347-351 West Main Street

35.996729, -78.904128

Year built
Construction type
Local historic district
National Register
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347-351 West Main is part of a row of early 1920s-era row buildings along the south side of Five Points that replaced earlier industrial buildings and frame commercial structures. In 1923, National Dollar Store was the tenant at 347, Noell Brothers Hardware at 349, and Dixie Clothing Company at 351.

The earliest view I could find of the whole row is from the late 1920s, below. National Dollar Store had disappeared by 1928. 347 was then leased to Mrs. Osborne's Style Shop (with the Bluefield Coal and Coke Co. upstairs)

The best view I could find of the whole row is from the 1920s.

(Courtesy Duke Archives)

In 1932, Frank Critcher's Produce was at 347, with the Durham Dry Goods co. upstairs. 349 was the Independent Meat Market, and 351 the Joyce Food Store.

By 1937, ABC Lunch was established at 347, with the Art Display Co. upstairs. 349 housed Chicago Market Co., and 351 Staudt's Bakery.

1939 Duke Homecoming parade (Courtesy Retrochrome.net)

By 1941, 349 W. Main was the Liberty Market, and 351 W. Main was David's, a clothes store.

Below, a 1953 view showing a piece of 347 West Main, home of ABC Lunch. Specialties? Cigarettes and sandwiches, evidently.


Oh - and Barbecue.




A 1950s era view that cuts off part of 347 West Main St., but shows the Liberty Market and Barringer-Whitfield furniture. These businesses remained in 1959.



The row of structures remains remarkably intact today. 

Looking south, September 2006.



As of 2011, 347 W. Main is home to Whiskey, a popular bar; 349 and 351 house offices.





One of my favorite downtown facades is a little farther down Main Street: the Kress Building (which unfortunately had some ornamentation removed recently). The Snow Building's facade is a close second.

The Kress building is amazing; I'm shocked to hear that they removed some ornamentation. Hopefully that is temporary, as I know they are taking historic tax credits, so shouldn't be messing with such things.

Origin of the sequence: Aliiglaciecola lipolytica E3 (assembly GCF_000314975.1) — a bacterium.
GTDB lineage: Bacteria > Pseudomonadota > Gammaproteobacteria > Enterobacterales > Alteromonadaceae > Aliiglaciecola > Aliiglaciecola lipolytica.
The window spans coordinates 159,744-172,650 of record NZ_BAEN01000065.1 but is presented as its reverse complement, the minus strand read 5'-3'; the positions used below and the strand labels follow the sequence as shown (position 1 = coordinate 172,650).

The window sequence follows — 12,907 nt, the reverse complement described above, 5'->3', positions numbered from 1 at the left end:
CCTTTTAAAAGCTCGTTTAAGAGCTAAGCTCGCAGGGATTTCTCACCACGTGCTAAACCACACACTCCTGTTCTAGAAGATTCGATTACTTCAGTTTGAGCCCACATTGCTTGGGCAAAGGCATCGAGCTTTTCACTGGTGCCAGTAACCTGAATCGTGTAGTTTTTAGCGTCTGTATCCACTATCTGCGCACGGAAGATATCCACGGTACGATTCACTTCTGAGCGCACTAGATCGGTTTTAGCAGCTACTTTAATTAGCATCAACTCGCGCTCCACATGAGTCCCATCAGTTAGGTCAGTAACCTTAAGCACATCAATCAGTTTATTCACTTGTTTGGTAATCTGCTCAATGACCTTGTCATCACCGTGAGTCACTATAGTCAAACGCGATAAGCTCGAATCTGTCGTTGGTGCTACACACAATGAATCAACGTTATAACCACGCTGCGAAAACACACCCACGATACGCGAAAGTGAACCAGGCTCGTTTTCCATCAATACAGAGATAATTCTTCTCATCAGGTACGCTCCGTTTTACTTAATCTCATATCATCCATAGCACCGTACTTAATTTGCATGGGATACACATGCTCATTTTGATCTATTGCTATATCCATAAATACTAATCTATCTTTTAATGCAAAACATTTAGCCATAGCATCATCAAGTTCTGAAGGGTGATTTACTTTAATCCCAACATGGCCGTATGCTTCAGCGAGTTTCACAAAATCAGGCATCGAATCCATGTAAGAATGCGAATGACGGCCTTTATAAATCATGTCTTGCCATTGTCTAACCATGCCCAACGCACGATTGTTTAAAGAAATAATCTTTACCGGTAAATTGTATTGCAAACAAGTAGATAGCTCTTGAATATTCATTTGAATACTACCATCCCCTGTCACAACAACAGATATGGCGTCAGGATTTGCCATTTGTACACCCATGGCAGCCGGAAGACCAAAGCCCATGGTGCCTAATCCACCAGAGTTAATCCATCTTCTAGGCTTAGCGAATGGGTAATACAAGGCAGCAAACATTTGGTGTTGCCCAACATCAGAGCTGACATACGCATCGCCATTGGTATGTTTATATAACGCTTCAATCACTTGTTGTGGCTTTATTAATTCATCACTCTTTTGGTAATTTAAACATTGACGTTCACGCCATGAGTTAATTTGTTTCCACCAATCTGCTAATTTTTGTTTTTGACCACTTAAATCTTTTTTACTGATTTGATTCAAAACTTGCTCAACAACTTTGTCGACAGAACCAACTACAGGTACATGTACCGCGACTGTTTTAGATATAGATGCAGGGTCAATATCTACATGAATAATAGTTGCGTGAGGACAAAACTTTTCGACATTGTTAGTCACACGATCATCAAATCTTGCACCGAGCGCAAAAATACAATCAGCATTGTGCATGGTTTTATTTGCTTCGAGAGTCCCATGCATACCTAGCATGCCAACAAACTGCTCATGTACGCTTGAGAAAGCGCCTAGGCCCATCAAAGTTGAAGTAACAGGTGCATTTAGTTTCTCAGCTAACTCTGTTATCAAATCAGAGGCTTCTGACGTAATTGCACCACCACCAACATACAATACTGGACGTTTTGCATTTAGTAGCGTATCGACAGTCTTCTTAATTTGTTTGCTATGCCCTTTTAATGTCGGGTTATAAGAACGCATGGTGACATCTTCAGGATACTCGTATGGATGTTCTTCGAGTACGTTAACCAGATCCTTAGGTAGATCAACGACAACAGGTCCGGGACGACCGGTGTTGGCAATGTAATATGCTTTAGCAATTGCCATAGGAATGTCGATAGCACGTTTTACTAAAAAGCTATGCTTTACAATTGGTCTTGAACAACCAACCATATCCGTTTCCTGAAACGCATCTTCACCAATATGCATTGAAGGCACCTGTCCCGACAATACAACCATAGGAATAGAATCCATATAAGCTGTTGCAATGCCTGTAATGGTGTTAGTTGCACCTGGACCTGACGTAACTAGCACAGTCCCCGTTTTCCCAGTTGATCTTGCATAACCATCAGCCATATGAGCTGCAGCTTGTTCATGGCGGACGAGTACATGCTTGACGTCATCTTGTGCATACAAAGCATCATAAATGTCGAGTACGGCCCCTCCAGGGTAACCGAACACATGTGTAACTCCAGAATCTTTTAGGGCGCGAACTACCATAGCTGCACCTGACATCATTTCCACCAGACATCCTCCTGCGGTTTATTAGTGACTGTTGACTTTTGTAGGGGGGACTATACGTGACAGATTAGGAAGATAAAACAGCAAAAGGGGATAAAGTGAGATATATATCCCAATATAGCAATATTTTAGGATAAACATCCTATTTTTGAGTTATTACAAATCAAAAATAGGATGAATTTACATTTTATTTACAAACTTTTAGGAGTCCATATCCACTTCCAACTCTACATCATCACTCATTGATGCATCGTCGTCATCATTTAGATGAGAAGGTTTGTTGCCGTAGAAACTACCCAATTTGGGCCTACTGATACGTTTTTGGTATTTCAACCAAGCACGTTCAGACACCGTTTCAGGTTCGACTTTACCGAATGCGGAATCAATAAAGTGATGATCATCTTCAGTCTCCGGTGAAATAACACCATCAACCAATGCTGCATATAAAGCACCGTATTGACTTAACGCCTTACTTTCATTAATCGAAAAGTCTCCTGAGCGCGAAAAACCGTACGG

I drove by the Kress Building on Friday. Workers were on scaffolding in front, replacing windows. The replacements looked fairly similar to the existing ones. I think what happened was someone took off the large "KRESS" letters at the top, maybe regilded them, and put them back on. But now I can't remember exactly what I originally noticed had been removed. Anyway, the facade looks fine, thank god. Sorry if I scared anyone. :)

While writing this comment, I found a web site for the Kress Building put up by Greenfire, the developer. It's mostly for selling the property, but there are a few links and pictures. I also found this picture taken at the Mangum/Main intersection.


Thanks for the reassurance! It's still unfortunate to hear about the windows, but that almost seems to be a lost battle in historic preservation. One just hopes the depth and scale of the new windows is a close match. Thank you for posting the link.

i see the snow bldg side is brick, but the front is concrete or stone. is this common, and was it done for financial reasons?


It was common to have a different material on the back and sides presumably, as you've surmised, to reduce costs.


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